7. Downgrade the disposable goods you buy
I used to buy all the fancy stuff, like:
- expensive toothbrushes (which I replaced every 2 months)
- expensive foaming hand soap (that lasted less than 2 weeks each)
- expensive body soap (that had a brand name on the package)
- expensive clothes with name brands on them
- expensive computer bags, shoes, notebooks, heck even expensive milk
And guess what? It is all almost exactly the same as the generic stuff. So, I’ve downgraded almost every one of them. It’s likely cut the cost of my disposable goods in half. It just takes a mindset shift. Do you really need everything to be top of the line? Does it really matter if your dish soap is name brand or generic? Who cares how it smells or looks sitting by your kitchen sink. Get over it if you want to win financially. Go cheap.
8. Keep your living situation modest
In my opinion, this is where most people miss the boat. They get caught up in the “you have to buy a house” hype. Sure, that mortgage payment may be similar to your rent payment, but the other costs associated with home ownership will likely push your home expenses way up. If you’re serious about getting ahead financially and either getting out of debt or putting some serious money away, I’d encourage you to be careful not to act too quickly on the home ownership bandwagon. Sure, it may be a good idea to buy financially, but just be sure to factor in all the possible costs involved.
9. Learn to say “No” to others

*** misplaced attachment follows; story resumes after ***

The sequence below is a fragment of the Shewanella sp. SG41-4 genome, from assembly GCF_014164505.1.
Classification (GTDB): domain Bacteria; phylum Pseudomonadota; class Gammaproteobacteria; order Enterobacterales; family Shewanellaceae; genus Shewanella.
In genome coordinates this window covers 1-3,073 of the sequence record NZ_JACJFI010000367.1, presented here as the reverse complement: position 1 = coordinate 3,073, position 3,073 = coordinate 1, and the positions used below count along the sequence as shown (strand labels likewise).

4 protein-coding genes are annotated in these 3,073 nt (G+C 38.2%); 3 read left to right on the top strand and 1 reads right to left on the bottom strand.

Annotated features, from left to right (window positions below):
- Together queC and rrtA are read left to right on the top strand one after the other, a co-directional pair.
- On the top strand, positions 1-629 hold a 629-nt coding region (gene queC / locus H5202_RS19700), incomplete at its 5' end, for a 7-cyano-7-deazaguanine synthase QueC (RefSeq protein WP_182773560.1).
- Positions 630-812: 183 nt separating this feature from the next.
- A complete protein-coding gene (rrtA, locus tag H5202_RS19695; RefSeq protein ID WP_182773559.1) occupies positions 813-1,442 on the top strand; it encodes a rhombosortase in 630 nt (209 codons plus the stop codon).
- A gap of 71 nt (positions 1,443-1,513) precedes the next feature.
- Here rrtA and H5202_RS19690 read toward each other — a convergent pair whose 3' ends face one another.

As a natural pushover, I have always found it difficult to say no to other people’s requests to go out and have fun. I have friends who are complete extroverts and can’t spend a waking minute alone and they invite me out pretty often. I’ve learned that I need to be able to say no to this when I’m not in the mood for spending money on “just being out”. Obviously, you can’t just say no all the time or you may risk your friendship, but instead consider suggesting a free or low cost alternative. Expensive friends can cost an arm and a leg. You’ll have to be able to say no if you are to keep control of your discretionary spending.
10. Learn to be content with what you have
I’m a big believer that material things don’t bring happiness. I’m fairly happy and I haven’t purchased hardly any material things over the past few years. When I look around my apartment, I see a pretty basic place, with not a lot of expensive things. I do have some, almost all of which I bought between 5 and 10 years ago. They are all in good working order and I have no need to go and replace them. I even have empty space everywhere that I don’t plan on filling. I just don’t want anything else. I’d rather be able to achieve my dreams. I’d rather be able to pursue my passions than have a 70 inch LED TV sitting in my living room. I could go buy 30 of them today, but I don’t want them. You’ll need this mindset if you are to live on less than $25,000 per year. And remember, we’re not living on this little amount only to torture ourselves. We are doing it for a better future. A future that we are in control of, where we get to live our best life. It’s all on purpose and for a reason.